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Friday, December 21, 2012

25 years later (The Northern saw-whet owl)

Reifel Migratory Bird Sanctuary Friday December 21, 2012

It was not the most promising kinds of days, typical west coast, just miles and miles of billowing grey and white clouds looming over the landscape and the promise of rain in the air. Looking toward Crescent Beach, a thin yellow band of pale yellow sunlight was the only colour in the sky. Maybe there would be a spectacular sunset at the the end of the day.


Meanwhile it was so windy on Boundary Bay that our avian friends had all hunkered out of sight or as they say "flew the coop" Nada! Nought! Nothing! The birds will be sheltering so plan B went into motion.

The original plan (now Plan B) was to see if I could find the elusive but very photogenic Northern saw-whet owl. One had been seen at Reifel so as the rain began to fall I made my way along the North Dyke.
I had tried to photograph a Saw-whet twenty five years earlier in Campbell River. I was in an orchard at Hudson's Farm when the Saw-whet landed within feet of me. I was just too close, I just couldn't move without spooking the bird. The resulting shots (2) were OK and were shot Kodachrome 64 on a 135mm Pentak Takumar portrait lens, but really it was really a missed opportunity. Twenty five years later I had my second chance. These shots below were shot in dense shade and were taken at a ridiculous 2000 ISO. How times have changed!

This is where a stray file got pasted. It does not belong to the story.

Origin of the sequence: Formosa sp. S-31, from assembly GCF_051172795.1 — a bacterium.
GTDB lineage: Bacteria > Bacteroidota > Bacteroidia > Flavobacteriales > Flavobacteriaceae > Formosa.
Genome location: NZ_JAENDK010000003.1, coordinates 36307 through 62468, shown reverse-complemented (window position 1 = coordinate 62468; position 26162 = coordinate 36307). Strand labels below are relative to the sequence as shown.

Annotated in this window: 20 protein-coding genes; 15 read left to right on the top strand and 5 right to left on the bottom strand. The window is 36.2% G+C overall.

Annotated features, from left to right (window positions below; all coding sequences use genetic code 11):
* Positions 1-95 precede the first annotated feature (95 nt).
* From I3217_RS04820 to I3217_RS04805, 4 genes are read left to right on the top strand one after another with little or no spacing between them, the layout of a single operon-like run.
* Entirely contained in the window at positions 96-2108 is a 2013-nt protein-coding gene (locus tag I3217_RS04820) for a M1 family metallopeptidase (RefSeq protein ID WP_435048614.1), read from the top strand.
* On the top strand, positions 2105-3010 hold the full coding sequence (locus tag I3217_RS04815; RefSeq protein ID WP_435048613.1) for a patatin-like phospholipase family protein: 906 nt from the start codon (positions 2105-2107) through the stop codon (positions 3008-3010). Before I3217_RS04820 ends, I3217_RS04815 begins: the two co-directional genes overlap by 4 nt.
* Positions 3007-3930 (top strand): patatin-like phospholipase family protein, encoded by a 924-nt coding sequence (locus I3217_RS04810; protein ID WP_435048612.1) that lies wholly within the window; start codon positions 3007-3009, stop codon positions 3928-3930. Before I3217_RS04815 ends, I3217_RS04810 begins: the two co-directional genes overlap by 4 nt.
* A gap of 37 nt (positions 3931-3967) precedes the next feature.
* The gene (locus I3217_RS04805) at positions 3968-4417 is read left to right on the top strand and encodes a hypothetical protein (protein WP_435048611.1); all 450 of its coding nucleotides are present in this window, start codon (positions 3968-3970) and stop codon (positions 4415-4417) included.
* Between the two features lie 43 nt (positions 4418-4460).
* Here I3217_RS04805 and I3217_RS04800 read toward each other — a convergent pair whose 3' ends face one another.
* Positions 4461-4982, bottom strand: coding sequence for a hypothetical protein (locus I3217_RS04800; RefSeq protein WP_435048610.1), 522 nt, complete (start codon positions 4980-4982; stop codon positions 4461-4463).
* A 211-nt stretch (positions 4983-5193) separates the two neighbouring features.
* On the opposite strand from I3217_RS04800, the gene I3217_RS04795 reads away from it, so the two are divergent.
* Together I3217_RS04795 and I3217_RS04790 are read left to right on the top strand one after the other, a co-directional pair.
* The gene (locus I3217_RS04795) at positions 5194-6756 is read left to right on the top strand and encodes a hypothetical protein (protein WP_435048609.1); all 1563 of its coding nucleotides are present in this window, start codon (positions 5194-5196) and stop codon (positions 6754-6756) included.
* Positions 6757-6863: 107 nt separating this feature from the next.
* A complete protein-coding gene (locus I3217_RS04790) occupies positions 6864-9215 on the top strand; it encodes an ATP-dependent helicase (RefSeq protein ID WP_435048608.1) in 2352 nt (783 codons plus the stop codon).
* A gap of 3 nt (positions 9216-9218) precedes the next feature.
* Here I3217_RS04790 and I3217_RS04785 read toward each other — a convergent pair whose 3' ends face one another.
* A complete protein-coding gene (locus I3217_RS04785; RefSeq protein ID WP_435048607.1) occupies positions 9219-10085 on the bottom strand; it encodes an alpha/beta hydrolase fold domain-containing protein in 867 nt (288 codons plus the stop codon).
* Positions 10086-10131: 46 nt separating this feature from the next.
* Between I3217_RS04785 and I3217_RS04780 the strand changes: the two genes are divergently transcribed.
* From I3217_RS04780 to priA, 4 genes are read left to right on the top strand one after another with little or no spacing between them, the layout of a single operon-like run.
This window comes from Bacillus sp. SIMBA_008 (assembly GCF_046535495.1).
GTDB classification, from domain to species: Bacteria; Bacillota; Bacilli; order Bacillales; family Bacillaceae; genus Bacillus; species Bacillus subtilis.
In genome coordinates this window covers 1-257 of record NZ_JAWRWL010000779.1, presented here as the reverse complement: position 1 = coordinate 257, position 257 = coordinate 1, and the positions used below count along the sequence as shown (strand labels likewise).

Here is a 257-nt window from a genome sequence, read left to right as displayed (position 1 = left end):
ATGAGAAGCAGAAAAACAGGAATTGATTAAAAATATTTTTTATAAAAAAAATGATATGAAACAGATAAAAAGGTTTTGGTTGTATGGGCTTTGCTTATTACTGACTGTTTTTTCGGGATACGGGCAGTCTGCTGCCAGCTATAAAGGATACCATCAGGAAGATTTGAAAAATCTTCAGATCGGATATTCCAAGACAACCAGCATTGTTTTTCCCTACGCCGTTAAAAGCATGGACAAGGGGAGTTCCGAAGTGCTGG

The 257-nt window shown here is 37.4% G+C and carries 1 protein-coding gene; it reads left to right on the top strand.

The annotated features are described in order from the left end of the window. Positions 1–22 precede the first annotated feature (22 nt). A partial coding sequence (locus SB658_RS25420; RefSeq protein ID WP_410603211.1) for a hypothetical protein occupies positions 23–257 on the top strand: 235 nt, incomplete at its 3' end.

I'm glad I made the effort as this self-assignment proves. I hope you agree.

I wish you all a very Merry Christmas and a Happy, Prosperous and Peaceful 2012




The Northern saw-whet owl  (Aegolius acadicus)
 The owl is about 8 inches tall but when resting often looks a lot smaller
The saw-whet prepares to spit up a pellet. 
In the above picture the bird had just coughed out a pellet, so quickly that the motor drive on the camera failed to pick it up.
The owl was in an awkward place but only four or five feet from the ground. The get these pictures I had to lay on the ground and shot through a convenient hole in the undergrowth.



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